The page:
In short banks got rich selling bundles of loans off as Collateralized debt obligations, these bundles of loans were sold as containing good mortgages with low default rates. Unfortunately over time the banks got greedy and found ways to bundle increasingly bad loans, until they included loans for NINJAs (Not in a Job Applicants). The ratings agencies kept putting A grade on and the deals went on and on until in 2008 the liabilities started to get called in and the whole system collapsed. 

It brought me back to 2005 when I worked for a broker business in the UK. The government was bringing in the Consumer Credit Act 2006. Among other things made it included requirement for loan documentation to show the total amount that was repayable. I vividly remember one moment during the user acceptance phase, in which we showed the updated documents to some of the end users.

I went to the leader of one of the sales teams, and she asked if the figures were correct. I said of course, the calculation is simple for a fixed rate loan. You multiple the payments by the period and deduct the original borrowing, giving the total amount payable in interest. She then said, she didn't believe it, the amount looked too high. So I asked her to grab a calculator, multiply the payment by the 300 month term and deduct the original borrowing. She was very surprised by the result, bear in mind they specialised in consolidation loans which were in 2006 expensive (between 7 - 12% interest). She did sell them all day long so I was surprised how little grasp of the costs she had. What really surprised me though was as I walked away she said "Well the lenders never expect them to pay it back anyway". At the time I thought what a weird thing to say, but now in the context that these loans would probably have ended up in CDO's the market for this being bigger than the profit on the loan in fact the bank didn't care too much! An insane system no wonder it failed.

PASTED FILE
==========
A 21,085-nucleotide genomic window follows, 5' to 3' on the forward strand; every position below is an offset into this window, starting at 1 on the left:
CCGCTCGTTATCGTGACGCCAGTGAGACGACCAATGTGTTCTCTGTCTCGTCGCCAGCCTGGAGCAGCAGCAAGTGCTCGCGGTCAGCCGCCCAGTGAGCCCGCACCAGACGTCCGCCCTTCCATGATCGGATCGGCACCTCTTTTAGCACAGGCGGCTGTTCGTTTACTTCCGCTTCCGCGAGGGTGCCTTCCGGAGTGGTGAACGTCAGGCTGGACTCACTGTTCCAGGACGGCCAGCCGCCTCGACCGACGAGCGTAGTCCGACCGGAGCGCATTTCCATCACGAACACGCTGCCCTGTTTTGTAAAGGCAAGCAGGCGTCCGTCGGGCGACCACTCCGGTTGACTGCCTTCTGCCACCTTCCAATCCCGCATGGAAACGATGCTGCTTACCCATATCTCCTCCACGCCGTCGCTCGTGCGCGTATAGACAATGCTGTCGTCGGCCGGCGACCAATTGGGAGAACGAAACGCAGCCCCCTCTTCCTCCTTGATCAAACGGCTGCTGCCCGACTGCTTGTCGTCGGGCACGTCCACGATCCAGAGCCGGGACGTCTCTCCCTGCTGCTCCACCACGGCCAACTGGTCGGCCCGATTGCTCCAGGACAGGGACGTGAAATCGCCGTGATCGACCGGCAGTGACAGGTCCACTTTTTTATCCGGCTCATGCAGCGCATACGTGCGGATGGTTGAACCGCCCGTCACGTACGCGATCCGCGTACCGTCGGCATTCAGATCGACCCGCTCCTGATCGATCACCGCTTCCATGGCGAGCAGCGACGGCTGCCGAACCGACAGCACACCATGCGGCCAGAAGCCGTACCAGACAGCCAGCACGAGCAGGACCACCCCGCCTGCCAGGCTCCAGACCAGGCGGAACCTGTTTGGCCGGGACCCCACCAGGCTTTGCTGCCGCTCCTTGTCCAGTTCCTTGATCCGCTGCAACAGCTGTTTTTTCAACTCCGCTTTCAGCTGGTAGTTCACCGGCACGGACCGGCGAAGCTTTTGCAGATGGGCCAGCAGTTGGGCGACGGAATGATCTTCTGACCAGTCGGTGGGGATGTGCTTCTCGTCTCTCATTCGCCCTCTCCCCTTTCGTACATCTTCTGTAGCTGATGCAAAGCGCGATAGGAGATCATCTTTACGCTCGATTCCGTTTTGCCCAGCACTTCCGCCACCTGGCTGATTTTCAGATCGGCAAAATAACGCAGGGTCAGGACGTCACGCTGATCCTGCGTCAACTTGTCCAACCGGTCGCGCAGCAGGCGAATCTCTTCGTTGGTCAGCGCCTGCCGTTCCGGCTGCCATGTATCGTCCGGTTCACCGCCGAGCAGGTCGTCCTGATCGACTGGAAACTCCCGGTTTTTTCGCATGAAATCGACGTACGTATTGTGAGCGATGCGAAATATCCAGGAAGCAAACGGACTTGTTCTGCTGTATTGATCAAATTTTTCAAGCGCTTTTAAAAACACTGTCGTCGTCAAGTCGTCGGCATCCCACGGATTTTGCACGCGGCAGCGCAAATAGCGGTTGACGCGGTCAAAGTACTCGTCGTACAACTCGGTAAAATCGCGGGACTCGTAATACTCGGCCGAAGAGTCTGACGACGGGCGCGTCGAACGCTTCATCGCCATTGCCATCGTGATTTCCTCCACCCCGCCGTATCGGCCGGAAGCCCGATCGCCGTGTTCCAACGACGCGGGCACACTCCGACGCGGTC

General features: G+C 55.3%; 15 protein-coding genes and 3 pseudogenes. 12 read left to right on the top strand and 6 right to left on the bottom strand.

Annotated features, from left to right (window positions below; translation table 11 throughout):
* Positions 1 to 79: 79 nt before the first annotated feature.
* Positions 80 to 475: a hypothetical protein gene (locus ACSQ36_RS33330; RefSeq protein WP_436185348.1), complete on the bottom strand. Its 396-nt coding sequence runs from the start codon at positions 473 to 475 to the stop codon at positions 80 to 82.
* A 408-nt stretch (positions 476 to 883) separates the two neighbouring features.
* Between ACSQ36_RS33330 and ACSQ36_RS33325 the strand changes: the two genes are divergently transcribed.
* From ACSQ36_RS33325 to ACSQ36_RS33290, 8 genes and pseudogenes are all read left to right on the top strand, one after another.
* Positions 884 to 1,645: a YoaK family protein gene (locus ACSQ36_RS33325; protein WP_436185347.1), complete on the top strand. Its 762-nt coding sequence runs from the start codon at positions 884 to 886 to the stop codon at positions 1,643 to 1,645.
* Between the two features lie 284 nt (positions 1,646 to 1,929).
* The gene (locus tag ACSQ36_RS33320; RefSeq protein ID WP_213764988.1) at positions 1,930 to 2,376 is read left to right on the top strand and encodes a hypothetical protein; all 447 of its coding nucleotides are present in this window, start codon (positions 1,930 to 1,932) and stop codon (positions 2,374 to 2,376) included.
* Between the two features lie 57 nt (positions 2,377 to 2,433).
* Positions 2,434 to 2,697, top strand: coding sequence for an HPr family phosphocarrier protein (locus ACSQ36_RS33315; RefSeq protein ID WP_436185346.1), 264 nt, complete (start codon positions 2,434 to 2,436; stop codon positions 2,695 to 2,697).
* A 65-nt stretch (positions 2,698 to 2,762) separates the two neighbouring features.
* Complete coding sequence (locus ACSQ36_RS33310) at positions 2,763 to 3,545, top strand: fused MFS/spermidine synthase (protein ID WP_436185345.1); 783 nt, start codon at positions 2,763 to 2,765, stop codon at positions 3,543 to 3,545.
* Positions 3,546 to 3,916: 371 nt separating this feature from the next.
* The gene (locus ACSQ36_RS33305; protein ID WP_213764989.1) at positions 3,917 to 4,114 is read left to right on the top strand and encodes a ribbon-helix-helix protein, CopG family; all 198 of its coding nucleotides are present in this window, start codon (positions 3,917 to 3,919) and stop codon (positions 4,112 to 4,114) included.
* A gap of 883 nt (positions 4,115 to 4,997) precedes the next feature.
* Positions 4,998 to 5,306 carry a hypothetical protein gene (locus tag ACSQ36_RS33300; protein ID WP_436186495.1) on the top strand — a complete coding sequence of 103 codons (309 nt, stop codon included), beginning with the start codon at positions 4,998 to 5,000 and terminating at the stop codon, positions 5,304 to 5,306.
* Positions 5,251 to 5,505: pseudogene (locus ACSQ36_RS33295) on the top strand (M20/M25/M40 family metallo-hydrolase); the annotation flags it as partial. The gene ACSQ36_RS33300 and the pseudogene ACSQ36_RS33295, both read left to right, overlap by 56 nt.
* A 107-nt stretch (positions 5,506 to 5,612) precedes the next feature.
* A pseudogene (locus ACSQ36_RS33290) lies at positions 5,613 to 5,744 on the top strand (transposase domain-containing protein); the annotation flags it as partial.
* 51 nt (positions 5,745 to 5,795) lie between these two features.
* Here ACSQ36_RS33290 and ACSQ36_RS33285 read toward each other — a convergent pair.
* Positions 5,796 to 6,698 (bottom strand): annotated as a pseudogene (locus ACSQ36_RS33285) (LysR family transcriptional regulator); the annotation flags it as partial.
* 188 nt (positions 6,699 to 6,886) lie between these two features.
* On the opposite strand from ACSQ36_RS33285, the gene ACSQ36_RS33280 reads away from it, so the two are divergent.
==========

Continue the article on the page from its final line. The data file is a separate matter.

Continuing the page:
Tuesday, February 02, 2016

Civilization


I've just finished Civilization: The Six Killer Apps of Western Power by Nial Ferguson. He makes some compelling arguments for the success of the Western world over the the rest. He terms the six killer apps
  • Competition
  • Science
  • Medicine
  • The Rule of Law
  • Consumption
  • Work Ethic